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Review ARTICLE

Front. Pharmacol., 29 October 2020 | https://doi.org/10.3389/fphar.2020.577571

Targeting Macrophages as a Therapeutic Option in Coronavirus Disease 2019

Maria Gracia-Hernandez1,2, Eduardo M. Sotomayor2 and Alejandro Villagra1,2*
  • 1Department of Biochemistry and Molecular Medicine, School of Medicine and Health Sciences, The George Washington University, Washington, DC, United States
  • 2The George Washington University Cancer Center, School of Medicine and Health Sciences, The George Washington University, Washington, DC, United States

Immune cells of the monocyte/macrophage lineage are characterized by their diversity, plasticity, and variety of functions. Among them, macrophages play a central role in antiviral responses, tissue repair, and fibrosis. Macrophages can be reprogrammed by environmental cues, thus changing their phenotype during an antiviral immune response as the viral infection progresses. While M1-like macrophages are essential for the initial inflammatory responses, M2-like macrophages are critical for tissue repair after pathogen clearance. Numerous reports have evaluated the detrimental effects that coronaviruses, e.g., HCoV-229E, SARS-CoV, MERS-CoV, and SARS-CoV-2, have on the antiviral immune response and macrophage functions. In this review, we have addressed the breadth of macrophage phenotypes during the antiviral response and provided an overview of macrophage-coronavirus interactions. We also discussed therapeutic approaches to target macrophage-induced complications, currently under evaluation in clinical trials for coronavirus disease 2019 patients. Additionally, we have proposed alternative approaches that target macrophage recruitment, interferon signaling, cytokine storm, pulmonary fibrosis, and hypercoagulability.

Introduction

Macrophages play multiple roles in the innate immune system. They can phagocytose bacteria and viruses to trigger an immune response, as well as promote tissue homeostasis and regeneration (Gordon and Taylor, 2005). Macrophages can be found in many tissues and organs, e.g., lungs, liver, spleen, and lymph nodes, among others. Tissue-resident macrophages can coexist with monocyte-derived macrophages that are recruited to inflamed tissues (Gordon and Taylor, 2005). Cytokines present in the tissue microenvironment cause the phenotypic programming of these monocyte-derived macrophages, which can be classified into two subtypes: classically activated (M1-like), or alternatively activated (M2-like) (Gordon and Taylor, 2005; Sica and Mantovani, 2012; Wang et al., 2014). These M1-M2 phenotypes differ in their cytokine secretion profiles and functions. Briefly, M1-like macrophages are associated with microbicidal activity, pro-inflammatory cytokine production, and immune response, while M2-like macrophages are important for angiogenesis, tissue maintenance, repair, and secretion of anti-inflammatory cytokines. Both phenotypes are important during viral infections, as M1-like macrophages are needed for pathogen detection to initiate the initial inflammatory response, and M2-like macrophages are necessary to heal the damaged tissue at the aftermath of the viral infection. Therefore, macrophage recruitment, polarization, and functions are critical for a balanced and controlled antiviral immune response that leads to successful pathogen clearance without tissue damage.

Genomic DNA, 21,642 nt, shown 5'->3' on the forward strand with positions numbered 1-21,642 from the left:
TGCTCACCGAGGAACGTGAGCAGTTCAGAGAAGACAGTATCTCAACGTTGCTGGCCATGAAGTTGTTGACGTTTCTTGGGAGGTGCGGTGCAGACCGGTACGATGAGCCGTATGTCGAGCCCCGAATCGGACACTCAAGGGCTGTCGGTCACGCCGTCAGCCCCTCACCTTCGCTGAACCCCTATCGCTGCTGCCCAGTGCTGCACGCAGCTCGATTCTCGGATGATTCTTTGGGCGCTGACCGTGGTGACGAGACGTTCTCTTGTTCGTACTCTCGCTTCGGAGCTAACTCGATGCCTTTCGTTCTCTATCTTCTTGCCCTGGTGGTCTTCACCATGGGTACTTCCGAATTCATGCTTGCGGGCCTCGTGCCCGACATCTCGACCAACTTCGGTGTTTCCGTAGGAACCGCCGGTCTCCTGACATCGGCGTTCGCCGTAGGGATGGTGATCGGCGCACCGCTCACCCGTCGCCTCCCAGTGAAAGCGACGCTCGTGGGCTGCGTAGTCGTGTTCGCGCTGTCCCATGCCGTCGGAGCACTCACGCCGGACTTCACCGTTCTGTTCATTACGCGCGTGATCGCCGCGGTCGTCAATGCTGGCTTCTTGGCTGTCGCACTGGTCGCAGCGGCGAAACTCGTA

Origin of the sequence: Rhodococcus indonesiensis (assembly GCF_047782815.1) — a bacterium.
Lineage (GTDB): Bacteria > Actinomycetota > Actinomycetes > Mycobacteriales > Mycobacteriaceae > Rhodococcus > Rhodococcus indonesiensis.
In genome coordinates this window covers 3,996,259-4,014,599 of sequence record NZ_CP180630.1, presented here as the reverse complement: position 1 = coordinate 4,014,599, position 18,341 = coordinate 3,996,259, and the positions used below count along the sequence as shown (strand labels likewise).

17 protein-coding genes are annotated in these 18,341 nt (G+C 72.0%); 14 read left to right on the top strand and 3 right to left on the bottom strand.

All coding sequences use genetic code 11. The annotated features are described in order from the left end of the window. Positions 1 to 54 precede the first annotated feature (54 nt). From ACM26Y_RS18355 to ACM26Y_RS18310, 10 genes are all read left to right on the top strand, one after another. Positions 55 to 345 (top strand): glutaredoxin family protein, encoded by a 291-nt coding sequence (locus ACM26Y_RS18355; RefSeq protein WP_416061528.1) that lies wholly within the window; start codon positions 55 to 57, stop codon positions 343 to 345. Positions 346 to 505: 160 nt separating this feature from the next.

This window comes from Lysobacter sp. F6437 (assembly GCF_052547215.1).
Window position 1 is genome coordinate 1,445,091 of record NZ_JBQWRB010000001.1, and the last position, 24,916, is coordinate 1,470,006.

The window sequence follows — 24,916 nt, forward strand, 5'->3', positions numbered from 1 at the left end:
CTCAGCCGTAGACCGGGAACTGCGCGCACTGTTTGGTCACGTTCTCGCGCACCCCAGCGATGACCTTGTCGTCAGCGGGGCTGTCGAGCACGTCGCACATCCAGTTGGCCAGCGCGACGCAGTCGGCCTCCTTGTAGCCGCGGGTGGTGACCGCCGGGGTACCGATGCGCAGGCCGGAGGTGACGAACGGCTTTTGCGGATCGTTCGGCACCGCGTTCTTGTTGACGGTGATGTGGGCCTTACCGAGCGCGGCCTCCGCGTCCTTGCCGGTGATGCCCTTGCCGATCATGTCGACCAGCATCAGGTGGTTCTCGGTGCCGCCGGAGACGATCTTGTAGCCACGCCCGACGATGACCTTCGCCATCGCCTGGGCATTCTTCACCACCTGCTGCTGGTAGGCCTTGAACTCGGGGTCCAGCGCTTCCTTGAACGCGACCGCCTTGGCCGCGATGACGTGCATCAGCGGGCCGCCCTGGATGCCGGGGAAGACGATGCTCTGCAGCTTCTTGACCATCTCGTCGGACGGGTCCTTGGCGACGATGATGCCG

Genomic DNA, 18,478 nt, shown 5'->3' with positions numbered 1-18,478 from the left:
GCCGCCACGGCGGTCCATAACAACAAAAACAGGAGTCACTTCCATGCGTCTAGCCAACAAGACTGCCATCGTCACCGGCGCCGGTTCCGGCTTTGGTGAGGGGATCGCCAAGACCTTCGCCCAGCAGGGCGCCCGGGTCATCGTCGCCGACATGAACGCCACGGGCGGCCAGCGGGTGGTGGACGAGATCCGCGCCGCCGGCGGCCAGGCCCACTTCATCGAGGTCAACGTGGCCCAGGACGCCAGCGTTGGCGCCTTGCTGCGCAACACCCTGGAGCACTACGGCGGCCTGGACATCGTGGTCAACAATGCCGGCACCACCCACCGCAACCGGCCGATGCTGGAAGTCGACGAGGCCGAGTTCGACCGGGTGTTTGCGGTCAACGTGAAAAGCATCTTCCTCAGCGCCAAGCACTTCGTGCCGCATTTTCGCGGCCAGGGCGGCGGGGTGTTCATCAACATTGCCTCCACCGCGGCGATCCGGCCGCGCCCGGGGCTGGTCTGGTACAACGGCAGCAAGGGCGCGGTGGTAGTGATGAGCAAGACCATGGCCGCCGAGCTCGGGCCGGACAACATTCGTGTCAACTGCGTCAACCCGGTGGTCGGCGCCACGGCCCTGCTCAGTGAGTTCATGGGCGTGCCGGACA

Macrophages can recognize viruses in different families, such as Orthomyxoviridae (Kato et al., 2006; Loo et al., 2008), Picornaviridae (Gitlin et al., 2006; Kato et al., 2006), and Coronaviridae (Roth-Cross et al., 2008). The Coronaviridae family of viruses belongs to the Nidovirales order, which consists of enveloped, positive-sense RNA viruses that contain some of the largest RNA genomes ever identified (Fehr and Perlman, 2015). Coronaviruses (CoVs) are characterized by the presence of spike proteins that project from the surface of the virion, thus giving them the appearance of a solar corona. CoVs are comprised of four main structural proteins, which include the spike, membrane, envelope, and nucleocapsid proteins (S, M, E, and N, respectively). The S protein is used for the attachment of the virus to the target cell in the host, while the M, E, and N proteins have additional structural functions. CoVs also encode for multiple nonstructural (NS) proteins that may help promote infection, replication, and viral assembly (Fehr and Perlman, 2015).

Prior to the SARS-CoV-2 outbreak at the end of 2019 in Wuhan, China, and the SARS-CoV outbreak in China in 2002, CoVs were only associated with mild respiratory infections (Fehr and Perlman, 2015). HCoV-229E, HCoV-NL63, HCoV-OC43, and HCoV-HKU1 can cause upper respiratory tract infections similar to the common cold, while SARS-CoV, MERS-CoV, and SARS-CoV-2 are responsible for more severe cases of pneumonia and life-threatening conditions (Li et al., 2020). To illustrate, the severe acute respiratory syndrome (SARS) outbreak in 2002–2003 reported about 8,100 cases and less than 800 deaths (Graham et al., 2013; Fehr and Perlman, 2015). The Middle East respiratory syndrome (MERS) outbreak occurred in Saudi Arabia in 2012, where it affected around 1,200 people, with a 40% mortality rate (Fehr and Perlman, 2015; Zumla et al., 2015; Li et al., 2020). However, SARS-CoV-2, the causative agent of coronavirus disease 2019 (COVID-19), is the most widely spread coronavirus-related infection known to date, with more than 25 million cases and more than 800,000 deaths as of August 31, 2020, according to the WHO. Although there is emerging data on the origin of SARS-CoV-2, comparative genomic data analysis suggests potential ways by which it could have originated (Andersen et al., 2020). SARS-CoV-2 is 82% similar to human SARS-CoV, 89% similar to the bat SARS-like-CoVZXC21 (Chan et al., 2020), and 96.2% similar to the bat coronavirus RaTG13 (Zhou et al., 2020). Despite these similarities, COVID-19 and SARS have important differences, such as transmissibility, severity, and infectious period (Wilder-Smith et al., 2020), which need to be considered when looking for therapeutic options for COVID-19 patients, as there are no vaccines available at the time of this review.